A few years back a friend shared with us a few tips from a book about handling harrowing occasions that we all fear. We learned about how to wrestle free from an alligator, how to get out of quicksand, or treat a bullet wound, or survive an attack of killer bees, and even how to perform an emergency tracheotomy with a ball point pen.
However useful this information may be, however, the chances of ever requiring it are infinitesimal. And yet, amazingly, we found that just focusing upon these matters seemed to spawn a little anxiety on our parts. What if one of these dreaded occasions actually occurred? Would we remember the good advice? Would we be ready?
The sad truth is, many of us live a lot of our lives snarled up with just that sort of “what if” thinking about wretched possibilities that have a very low likelihood of ever occurring. And while preparedness for every eventuality may be a good thing, strength-sapping, joy-stealing “what if” obsessions are not. “What if” thinking can cost us our peace of mind.
But there is another style of thinking that fosters more confidence than anxiety and more hope than dread. It is thinking that dwells less upon grim and unlikely scenarios and more upon what is uplifting and sustaining. It is thinking that invites us to live “as if” every one of God’s promises to us of abundant blessing and eternal grace are absolutely reliable and claimable right now, despite the circumstance. That kind of “as if” thinking can point us toward greater assurance and greater serenity.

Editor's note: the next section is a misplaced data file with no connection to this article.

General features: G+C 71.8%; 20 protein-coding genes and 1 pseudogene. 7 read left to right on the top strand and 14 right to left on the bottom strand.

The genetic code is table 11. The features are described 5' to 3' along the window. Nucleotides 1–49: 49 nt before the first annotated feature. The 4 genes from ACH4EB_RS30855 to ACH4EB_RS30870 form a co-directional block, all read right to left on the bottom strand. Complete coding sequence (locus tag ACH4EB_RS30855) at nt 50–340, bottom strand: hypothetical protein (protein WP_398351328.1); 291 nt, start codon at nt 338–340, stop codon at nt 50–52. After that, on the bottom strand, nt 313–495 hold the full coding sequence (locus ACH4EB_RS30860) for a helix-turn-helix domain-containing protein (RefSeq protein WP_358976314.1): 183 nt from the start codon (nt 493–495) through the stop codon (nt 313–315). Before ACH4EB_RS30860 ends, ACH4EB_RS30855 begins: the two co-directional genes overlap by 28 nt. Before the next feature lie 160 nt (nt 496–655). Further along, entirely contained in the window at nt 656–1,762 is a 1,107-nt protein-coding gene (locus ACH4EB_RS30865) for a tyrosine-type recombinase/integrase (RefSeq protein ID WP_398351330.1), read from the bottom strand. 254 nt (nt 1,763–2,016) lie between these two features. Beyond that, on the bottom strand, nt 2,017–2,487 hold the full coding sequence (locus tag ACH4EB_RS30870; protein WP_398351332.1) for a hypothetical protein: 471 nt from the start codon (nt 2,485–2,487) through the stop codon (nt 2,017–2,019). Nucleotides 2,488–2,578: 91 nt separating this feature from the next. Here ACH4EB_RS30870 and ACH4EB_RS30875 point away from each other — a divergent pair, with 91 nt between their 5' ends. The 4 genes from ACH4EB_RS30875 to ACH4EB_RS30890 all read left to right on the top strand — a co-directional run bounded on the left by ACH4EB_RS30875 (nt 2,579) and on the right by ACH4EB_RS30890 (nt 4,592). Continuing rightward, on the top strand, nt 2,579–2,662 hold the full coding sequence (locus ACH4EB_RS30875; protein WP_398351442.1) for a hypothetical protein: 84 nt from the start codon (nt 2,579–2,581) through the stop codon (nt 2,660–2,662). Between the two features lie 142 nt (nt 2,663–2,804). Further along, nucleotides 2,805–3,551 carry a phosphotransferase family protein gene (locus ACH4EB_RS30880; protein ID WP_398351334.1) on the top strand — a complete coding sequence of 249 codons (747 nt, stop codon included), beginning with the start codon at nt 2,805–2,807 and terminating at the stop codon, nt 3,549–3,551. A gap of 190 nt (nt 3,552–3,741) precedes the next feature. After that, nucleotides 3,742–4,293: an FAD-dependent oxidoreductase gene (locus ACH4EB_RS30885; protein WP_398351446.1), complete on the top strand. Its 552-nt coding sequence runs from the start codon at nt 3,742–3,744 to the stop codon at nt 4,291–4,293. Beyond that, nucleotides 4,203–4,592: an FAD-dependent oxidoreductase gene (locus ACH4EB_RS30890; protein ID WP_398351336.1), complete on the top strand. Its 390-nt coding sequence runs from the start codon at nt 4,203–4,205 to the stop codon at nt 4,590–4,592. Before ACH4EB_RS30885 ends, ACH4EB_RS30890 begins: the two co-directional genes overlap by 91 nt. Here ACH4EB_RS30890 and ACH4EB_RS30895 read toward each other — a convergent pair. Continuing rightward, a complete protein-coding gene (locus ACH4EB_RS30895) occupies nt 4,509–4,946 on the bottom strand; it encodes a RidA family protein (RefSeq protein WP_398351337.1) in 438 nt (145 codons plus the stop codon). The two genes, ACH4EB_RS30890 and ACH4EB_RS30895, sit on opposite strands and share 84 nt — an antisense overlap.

Now naturally, none of us has yet witnessed every one of God’s promises fulfilled, so “as if” thinking requires a bit of trust. And trust is a commodity some of us lack. But even the most skeptical of us can learn to cultivate a greater trust in God, bit by bit, day by day, slowly but surely.
Trust in God grows when we recognize we’ve been sustained time and time again, and we’ve made it this far. Trust in God comes in acknowledging that so much of what has most blessed our lives we neither willed nor earned. God has simply given us more than we knew how to ask for.
With trust that the best and most essential gifts of God are reliable, we can live “as if” nothing ahead can ultimately defeat or derail us, no matter how troubling things first appear.
Is there something that troubles or puzzles you? Do you need to take a side-step, change courses, re-think a conclusion, re-commit, re-arrange, re-prioritize, re-group? Try approaching the challenges ahead as an “as if” thinker instead of a “what if” thinker. None of us can know precisely what the future holds, but God has promised there is nothing to fear. Let’s live as if we believe that’s true.